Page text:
Baghdad and Ankara set to sign agreements on water and security during Erdogan visit

The Turkish President will also visit Erbil, the provincial capital of the Kurdish region

Turkish President Recep Tayyip Erdogan is set to visit Iraq. AFP
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Iraq is set to host Turkish President Recep Tayyip Erdogan on Monday in a visit that aims to promote greater co-operation between the two neighbouring countries.

Baghdad and Ankara have had strained relations since the 2003 US-led invasion that toppled Saddam Hussein’s regime.

Among the disagreements between the two nations are the decades-long Turkish military operation in northern Iraq against the Kurdish dissent group which Baghdad views as an infringement on the country’s sovereignty. Relations have also been strained over Iraqi demands for a fair share of water flowing to the Tigris and Euphrates rivers.

The two are set to sign several agreements to enhance relations and co-operation in different fields, Iraq’s National Security Adviser Qasim Al Araji said on Wednesday.

Mr Al Araji described the visit of Mr Erdogan as “significant”, and that he was “optimistic” about the meeting.

“Iraq is keen to solve all these issues and challenges and we have found a genuine and serious willingness from the Turkish side,” he said.

Mr Erdogan will start his one-day visit in Baghdad where he will meet Iraqi President Abdul Latif Rashid and Prime Minister Mohammed Shia Al Sudani before visiting Erbil, the provincial capital of the Kurdish region.

The Kurdistan Workers' Party, or PKK, has bases in northern Iraq, from which it has launched attacks against Turkey in an attempt to gain greater autonomy for the Kurdish people.

The conflict between the Turkish army and the PKK in Iraq escalated in the 1990s when Turkey launched several ground operations in northern Iraq after the 1991 Gulf War.

Ankara has launched several operations in Iraq against the group, which have been expanded in recent years.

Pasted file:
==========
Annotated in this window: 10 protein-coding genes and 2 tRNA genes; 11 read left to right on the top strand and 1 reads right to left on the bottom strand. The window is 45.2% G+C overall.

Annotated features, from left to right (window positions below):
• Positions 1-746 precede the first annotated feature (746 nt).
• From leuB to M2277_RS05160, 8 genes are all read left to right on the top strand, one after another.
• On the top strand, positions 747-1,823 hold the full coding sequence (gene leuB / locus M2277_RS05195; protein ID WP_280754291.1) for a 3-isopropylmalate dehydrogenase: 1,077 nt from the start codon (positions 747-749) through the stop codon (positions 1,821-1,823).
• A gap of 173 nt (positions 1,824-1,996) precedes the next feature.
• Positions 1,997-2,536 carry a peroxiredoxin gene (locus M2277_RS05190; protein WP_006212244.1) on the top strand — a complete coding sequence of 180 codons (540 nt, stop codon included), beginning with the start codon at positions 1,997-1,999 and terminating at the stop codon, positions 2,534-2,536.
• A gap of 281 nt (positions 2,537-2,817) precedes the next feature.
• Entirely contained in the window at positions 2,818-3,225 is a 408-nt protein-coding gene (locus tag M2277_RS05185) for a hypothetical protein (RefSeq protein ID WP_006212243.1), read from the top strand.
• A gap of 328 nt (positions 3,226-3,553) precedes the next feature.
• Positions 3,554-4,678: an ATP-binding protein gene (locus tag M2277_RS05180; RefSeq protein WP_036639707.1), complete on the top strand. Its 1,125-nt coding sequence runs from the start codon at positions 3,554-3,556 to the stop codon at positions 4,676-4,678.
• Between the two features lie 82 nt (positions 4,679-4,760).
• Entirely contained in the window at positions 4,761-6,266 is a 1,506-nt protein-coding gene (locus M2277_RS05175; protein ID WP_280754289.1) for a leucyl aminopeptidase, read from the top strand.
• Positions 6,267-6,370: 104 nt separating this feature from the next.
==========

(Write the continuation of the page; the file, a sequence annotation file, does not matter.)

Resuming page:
PKK is designated as a terrorist group by the US and the EU. It took up arms against the Turkish state in 1984 with more than 40,000 people killed.

Last month, a Turkish delegation held talks in Baghdad. During the meeting, Ankara asked for greater co-operation in its fight against the PKK ahead of a military operation this summer, according to Iraqi officials.

The two sides hailed the talks as “productive” and Turkey welcomed Iraq’s move to designate the PKK as a “banned organisation”.

Another outstanding issue is Iraq's demand for a “fair and equitable” share of water from the Tigris and Euphrates rivers, which account for more than 90 per cent of its freshwater supply.

Both rivers originate in Turkey, while several tributaries from neighbouring Iran also feed the Tigris.

Turkey has built several dams on the rivers, while Iran has diverted the tributaries to its land.

For decades, Iraq has failed to agree with either country on how to ensure a fair share of water. Both argue that they, too, suffer from scarcity of water and that Iraq uses outdated irrigation methods.

“We have prepared the appropriate memorandum that will be included in the protocol that will be signed during the visit,” Minister of Water Resources Aoun Diab Abdullah said at the Sulaimani Forum adding that “it will be a step forward”.

His statement echoed those from Mr Erdogan last week, in which he said the water issue will be “one of the most important agenda items”.

“They [Iraqis] have made some requests regarding water, and we are working on these issues,” he said.

“We will make efforts to resolve this issue with them. They already want to resolve this matter. We will take steps in this direction.”

The discussion will also address other issues such as natural gas and oil flow to Turkey.

Baghdad and Ankara are at odds over oil exports from Iraq's northern Kurdish region through Turkey, the subject of a long-running dispute between the Iraqi federal government and the Kurdish regional government.

Last year, Turkey halted the flow of about 500,000 barrels a day through a pipeline from the Kurdish region after an arbitration ruling by the International Chamber of Commerce ordered Ankara to pay Baghdad damages for unauthorised exports between 2014 and 2018. No deal has since been reached to resume exports.

Turkey is one of Iraq’s main trade partners. In March last year, Mr Erdogan said that the volume of annual trade between the two neighbouring countries “broke the record” set in 2022, exceeding $24 billion.

Baghdad is also keen to have Ankara invest in the $17 billion infrastructure project known as the Dry Canal or Development Road. The proposed road and rail link will run from southern Iraq to Turkey, where it will connect to rail and road networks in Europe.

Updated: April 21, 2024, 1:57 PM